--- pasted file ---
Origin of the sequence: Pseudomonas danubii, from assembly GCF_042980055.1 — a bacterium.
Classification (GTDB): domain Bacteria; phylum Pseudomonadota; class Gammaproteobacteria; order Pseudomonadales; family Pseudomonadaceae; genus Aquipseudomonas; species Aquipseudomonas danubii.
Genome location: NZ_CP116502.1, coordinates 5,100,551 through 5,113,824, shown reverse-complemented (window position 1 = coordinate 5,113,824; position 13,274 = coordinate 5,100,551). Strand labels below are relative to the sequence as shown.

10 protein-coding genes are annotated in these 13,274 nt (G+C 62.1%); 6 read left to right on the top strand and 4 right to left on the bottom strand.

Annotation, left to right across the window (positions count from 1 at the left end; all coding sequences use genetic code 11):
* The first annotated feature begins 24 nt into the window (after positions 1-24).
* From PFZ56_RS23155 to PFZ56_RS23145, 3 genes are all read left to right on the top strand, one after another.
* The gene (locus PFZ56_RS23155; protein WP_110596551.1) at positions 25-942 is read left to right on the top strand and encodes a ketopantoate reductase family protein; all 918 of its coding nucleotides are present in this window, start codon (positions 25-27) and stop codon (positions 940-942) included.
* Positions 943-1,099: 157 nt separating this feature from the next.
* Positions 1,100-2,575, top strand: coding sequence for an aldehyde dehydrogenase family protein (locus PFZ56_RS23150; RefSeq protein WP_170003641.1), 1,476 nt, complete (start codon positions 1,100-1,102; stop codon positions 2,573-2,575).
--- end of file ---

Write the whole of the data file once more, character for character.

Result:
Origin of the sequence: Pseudomonas danubii, from assembly GCF_042980055.1 — a bacterium.
Classification (GTDB): domain Bacteria; phylum Pseudomonadota; class Gammaproteobacteria; order Pseudomonadales; family Pseudomonadaceae; genus Aquipseudomonas; species Aquipseudomonas danubii.
Genome location: NZ_CP116502.1, coordinates 5,100,551 through 5,113,824, shown reverse-complemented (window position 1 = coordinate 5,113,824; position 13,274 = coordinate 5,100,551). Strand labels below are relative to the sequence as shown.

10 protein-coding genes are annotated in these 13,274 nt (G+C 62.1%); 6 read left to right on the top strand and 4 right to left on the bottom strand.

Annotation, left to right across the window (positions count from 1 at the left end; all coding sequences use genetic code 11):
* The first annotated feature begins 24 nt into the window (after positions 1-24).
* From PFZ56_RS23155 to PFZ56_RS23145, 3 genes are all read left to right on the top strand, one after another.
* The gene (locus PFZ56_RS23155; protein WP_110596551.1) at positions 25-942 is read left to right on the top strand and encodes a ketopantoate reductase family protein; all 918 of its coding nucleotides are present in this window, start codon (positions 25-27) and stop codon (positions 940-942) included.
* Positions 943-1,099: 157 nt separating this feature from the next.
* Positions 1,100-2,575, top strand: coding sequence for an aldehyde dehydrogenase family protein (locus PFZ56_RS23150; RefSeq protein WP_170003641.1), 1,476 nt, complete (start codon positions 1,100-1,102; stop codon positions 2,573-2,575).